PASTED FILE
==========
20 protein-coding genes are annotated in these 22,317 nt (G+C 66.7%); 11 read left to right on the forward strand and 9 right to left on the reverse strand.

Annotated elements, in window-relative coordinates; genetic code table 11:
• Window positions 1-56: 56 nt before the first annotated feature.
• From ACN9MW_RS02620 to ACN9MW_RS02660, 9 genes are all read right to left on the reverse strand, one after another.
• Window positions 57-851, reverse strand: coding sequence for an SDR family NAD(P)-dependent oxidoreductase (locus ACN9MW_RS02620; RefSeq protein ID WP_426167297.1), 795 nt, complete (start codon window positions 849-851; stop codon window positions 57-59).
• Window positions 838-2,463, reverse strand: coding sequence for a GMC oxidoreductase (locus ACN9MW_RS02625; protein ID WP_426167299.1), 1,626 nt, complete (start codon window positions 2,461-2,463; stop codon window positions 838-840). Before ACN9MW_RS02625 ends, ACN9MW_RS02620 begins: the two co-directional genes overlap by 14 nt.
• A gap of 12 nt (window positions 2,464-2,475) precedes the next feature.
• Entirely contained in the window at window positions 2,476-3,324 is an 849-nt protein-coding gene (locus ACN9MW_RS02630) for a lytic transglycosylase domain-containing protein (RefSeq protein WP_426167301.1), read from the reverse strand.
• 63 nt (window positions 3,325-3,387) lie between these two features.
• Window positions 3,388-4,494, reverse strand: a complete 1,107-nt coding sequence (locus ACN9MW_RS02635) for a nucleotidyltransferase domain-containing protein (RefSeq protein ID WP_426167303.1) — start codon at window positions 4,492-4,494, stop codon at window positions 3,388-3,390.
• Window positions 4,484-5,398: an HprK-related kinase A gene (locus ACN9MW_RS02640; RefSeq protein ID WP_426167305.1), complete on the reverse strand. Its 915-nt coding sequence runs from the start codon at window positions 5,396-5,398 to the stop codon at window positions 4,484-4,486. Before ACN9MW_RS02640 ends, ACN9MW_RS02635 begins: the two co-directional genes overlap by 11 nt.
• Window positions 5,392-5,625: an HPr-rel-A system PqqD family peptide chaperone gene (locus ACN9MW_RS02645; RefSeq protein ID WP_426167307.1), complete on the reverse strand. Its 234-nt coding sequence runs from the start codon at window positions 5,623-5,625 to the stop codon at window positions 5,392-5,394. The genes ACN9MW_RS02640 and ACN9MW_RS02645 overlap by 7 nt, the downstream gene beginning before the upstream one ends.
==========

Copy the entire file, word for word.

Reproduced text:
20 protein-coding genes are annotated in these 22,317 nt (G+C 66.7%); 11 read left to right on the forward strand and 9 right to left on the reverse strand.

Annotated elements, in window-relative coordinates; genetic code table 11:
• Window positions 1-56: 56 nt before the first annotated feature.
• From ACN9MW_RS02620 to ACN9MW_RS02660, 9 genes are all read right to left on the reverse strand, one after another.
• Window positions 57-851, reverse strand: coding sequence for an SDR family NAD(P)-dependent oxidoreductase (locus ACN9MW_RS02620; RefSeq protein ID WP_426167297.1), 795 nt, complete (start codon window positions 849-851; stop codon window positions 57-59).
• Window positions 838-2,463, reverse strand: coding sequence for a GMC oxidoreductase (locus ACN9MW_RS02625; protein ID WP_426167299.1), 1,626 nt, complete (start codon window positions 2,461-2,463; stop codon window positions 838-840). Before ACN9MW_RS02625 ends, ACN9MW_RS02620 begins: the two co-directional genes overlap by 14 nt.
• A gap of 12 nt (window positions 2,464-2,475) precedes the next feature.
• Entirely contained in the window at window positions 2,476-3,324 is an 849-nt protein-coding gene (locus ACN9MW_RS02630) for a lytic transglycosylase domain-containing protein (RefSeq protein WP_426167301.1), read from the reverse strand.
• 63 nt (window positions 3,325-3,387) lie between these two features.
• Window positions 3,388-4,494, reverse strand: a complete 1,107-nt coding sequence (locus ACN9MW_RS02635) for a nucleotidyltransferase domain-containing protein (RefSeq protein ID WP_426167303.1) — start codon at window positions 4,492-4,494, stop codon at window positions 3,388-3,390.
• Window positions 4,484-5,398: an HprK-related kinase A gene (locus ACN9MW_RS02640; RefSeq protein ID WP_426167305.1), complete on the reverse strand. Its 915-nt coding sequence runs from the start codon at window positions 5,396-5,398 to the stop codon at window positions 4,484-4,486. Before ACN9MW_RS02640 ends, ACN9MW_RS02635 begins: the two co-directional genes overlap by 11 nt.
• Window positions 5,392-5,625: an HPr-rel-A system PqqD family peptide chaperone gene (locus ACN9MW_RS02645; RefSeq protein ID WP_426167307.1), complete on the reverse strand. Its 234-nt coding sequence runs from the start codon at window positions 5,623-5,625 to the stop codon at window positions 5,392-5,394. The genes ACN9MW_RS02640 and ACN9MW_RS02645 overlap by 7 nt, the downstream gene beginning before the upstream one ends.